On Wednesday morning, gunmen and suicide bombers terrorized central Tehran, hitting parliament and the mausoleum of Ayatollah Khomeini in attacks that left 12 dead and 42 injured. ISIS quickly claimed responsibility for the terrible events, while Iran’s elite Islamic Revolutionary Guard Corps alleged that Saudi Arabia, Iran’s regional rival, was behind the attacks.
Several hours after the attacks, the White House issued a statement addressing Iran’s tragic day. But rather than extending a hand in understanding, or simply issuing a traditional, if rote, message of condolence, the president essentially cast blame back on Iran itself:
Contrast that with how Iran responded after terrorists attacked America on September 11, 2001, killing nearly 3,000 people. That night, some 60,000 Iranians observed a moment of silence in a soccer stadium; hundreds more marched with lit candles in the streets of Tehran. But it was the statement of Iran’s then-President Mohammad Khatami that shows how distasteful the White House response to the attacks in Tehran today really was:
“My deep sympathy goes out to the American nation, particularly those who have suffered from the attacks and also the families of the victims,” Khatami said on Iranian television. “Terrorism is doomed, and the international community should stem it and take effective measures in a bid to eradicate it.”
In a conversation on CNN two months later, Khatami didn’t waver from those sentiments:
I expressed my deepest sorrow to the people of America right after the tragedy, and I'd like to say how sorry I am, and express my sorrow. ...
What matters is that we must confront this phenomenon. We have to do it in a determined manner. We have to address the root causes of terrorism. We have to find the perpetrators and bring them to justice. And we must fight terrorist bases wherever they are. But again, we have to address the roots as well.
...What matters is that we must identify matters very clearly. We must not act too quickly. And we must also fight terrorist bases and hopefully we must move in a direction so that in the future no nationality, no country will face such tragic events again.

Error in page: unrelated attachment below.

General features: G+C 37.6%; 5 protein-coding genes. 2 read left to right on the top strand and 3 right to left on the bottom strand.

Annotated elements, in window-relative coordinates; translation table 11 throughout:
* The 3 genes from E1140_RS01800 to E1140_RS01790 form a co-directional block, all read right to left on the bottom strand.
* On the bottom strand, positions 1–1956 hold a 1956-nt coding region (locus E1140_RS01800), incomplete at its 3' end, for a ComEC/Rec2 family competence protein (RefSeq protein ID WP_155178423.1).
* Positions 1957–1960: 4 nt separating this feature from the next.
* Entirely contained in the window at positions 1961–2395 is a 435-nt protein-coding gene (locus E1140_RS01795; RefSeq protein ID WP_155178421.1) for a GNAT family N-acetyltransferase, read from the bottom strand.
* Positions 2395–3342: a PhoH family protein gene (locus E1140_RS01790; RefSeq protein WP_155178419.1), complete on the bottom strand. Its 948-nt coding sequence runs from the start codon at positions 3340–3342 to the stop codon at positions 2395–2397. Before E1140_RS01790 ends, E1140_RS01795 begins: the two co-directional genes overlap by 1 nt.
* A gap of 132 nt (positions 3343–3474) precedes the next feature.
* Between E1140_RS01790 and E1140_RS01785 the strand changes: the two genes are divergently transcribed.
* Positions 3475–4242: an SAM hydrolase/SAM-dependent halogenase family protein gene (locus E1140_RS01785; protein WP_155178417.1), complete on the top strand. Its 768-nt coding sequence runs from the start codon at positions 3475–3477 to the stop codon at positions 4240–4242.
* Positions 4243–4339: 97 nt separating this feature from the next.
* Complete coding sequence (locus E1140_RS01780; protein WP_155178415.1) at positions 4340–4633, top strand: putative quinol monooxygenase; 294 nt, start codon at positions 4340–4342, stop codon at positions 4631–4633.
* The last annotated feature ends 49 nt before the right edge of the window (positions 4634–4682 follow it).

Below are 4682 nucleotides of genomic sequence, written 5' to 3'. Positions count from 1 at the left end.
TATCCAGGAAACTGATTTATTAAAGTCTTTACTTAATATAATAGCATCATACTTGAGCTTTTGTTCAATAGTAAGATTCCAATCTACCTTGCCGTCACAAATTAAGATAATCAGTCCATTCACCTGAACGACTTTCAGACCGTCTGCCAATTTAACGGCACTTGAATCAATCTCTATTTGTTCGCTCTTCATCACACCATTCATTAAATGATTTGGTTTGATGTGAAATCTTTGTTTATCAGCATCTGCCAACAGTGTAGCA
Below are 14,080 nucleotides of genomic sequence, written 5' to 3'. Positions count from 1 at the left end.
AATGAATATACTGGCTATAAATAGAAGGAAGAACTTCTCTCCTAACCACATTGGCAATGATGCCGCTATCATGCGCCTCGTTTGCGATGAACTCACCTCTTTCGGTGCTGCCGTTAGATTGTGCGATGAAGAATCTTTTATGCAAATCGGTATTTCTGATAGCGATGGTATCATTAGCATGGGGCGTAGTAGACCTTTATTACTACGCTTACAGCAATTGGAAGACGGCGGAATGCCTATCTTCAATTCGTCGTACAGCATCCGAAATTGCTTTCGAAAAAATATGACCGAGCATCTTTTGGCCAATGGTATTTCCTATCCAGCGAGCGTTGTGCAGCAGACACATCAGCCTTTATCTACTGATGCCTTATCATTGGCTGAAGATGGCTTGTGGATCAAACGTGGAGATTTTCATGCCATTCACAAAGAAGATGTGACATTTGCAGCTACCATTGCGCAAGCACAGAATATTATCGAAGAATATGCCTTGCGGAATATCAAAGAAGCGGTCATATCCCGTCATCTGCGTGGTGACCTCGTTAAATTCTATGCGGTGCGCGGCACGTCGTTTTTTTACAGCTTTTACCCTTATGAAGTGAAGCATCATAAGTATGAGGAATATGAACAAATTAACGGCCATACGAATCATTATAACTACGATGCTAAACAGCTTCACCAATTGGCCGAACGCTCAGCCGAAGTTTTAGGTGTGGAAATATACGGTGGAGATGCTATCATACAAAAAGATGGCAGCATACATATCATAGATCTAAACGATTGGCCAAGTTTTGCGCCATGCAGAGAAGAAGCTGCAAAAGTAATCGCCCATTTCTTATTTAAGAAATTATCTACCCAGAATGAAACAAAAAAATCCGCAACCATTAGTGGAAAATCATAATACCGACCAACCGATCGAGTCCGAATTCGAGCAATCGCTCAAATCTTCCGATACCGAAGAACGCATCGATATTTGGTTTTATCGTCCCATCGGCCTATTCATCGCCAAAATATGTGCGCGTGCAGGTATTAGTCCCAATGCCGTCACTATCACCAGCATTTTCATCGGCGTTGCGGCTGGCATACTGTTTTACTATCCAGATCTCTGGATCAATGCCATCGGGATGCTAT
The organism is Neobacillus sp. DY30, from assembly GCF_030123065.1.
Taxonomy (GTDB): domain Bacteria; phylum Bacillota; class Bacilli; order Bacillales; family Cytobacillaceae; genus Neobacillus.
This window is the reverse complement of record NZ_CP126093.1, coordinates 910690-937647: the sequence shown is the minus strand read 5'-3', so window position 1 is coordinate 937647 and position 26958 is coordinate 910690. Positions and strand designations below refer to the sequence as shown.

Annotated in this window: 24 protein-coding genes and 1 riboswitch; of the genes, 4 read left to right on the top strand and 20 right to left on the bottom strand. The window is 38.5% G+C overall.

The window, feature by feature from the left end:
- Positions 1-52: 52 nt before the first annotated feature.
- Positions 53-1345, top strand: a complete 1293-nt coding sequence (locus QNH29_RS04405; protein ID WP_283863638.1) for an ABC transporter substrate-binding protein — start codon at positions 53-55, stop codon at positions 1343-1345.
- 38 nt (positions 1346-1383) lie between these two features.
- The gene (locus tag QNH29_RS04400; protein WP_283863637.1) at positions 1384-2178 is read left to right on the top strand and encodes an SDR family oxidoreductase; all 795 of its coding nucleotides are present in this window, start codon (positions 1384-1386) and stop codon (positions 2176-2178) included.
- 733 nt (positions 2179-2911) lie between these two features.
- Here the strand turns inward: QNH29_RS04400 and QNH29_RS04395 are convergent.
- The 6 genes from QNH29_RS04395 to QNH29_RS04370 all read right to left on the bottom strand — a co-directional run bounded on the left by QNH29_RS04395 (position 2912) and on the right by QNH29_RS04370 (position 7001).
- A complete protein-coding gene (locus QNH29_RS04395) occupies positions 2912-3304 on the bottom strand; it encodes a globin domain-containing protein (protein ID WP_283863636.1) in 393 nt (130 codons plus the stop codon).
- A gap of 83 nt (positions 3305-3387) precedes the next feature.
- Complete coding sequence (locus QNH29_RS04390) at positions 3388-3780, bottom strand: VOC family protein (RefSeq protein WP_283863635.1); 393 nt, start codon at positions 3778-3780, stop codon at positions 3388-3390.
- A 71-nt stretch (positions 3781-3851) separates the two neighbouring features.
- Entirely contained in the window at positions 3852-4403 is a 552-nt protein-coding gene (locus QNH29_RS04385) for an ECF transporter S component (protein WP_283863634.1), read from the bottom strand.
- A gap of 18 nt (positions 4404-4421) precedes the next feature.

Trump’s statement today, it should be noted, seems to have been the only conditional message of condolence. French President Emmanuel Macron, for one, picked up the phone and promised Iran cooperation in the fight against terrorism.
The president of the European Parliament, Antonio Tajani, quickly expressed support:
I stand in solidarity with the President of Iranian Parliament and the Iranian people.— EP President Tajani (@EP_President) June 7, 2017
And the current high representative of the European Union for Foreign Affairs and Security Policy, Federica Mogherini, offered condolences at the European Commission:
The UN Security Council “condemned in the strongest terms the barbaric and cowardly attacks.”
All of these statements stand in stark contrast to the one from the White House. It’s not that Iran isn’t a state sponsor of terrorism, as Trump notes in his statement — it is. It’s that pointing that out in the same breath as offering condolences and essentially saying that they had it coming eschews any moral or ethical high ground, let alone moment of humanity, this might have engendered.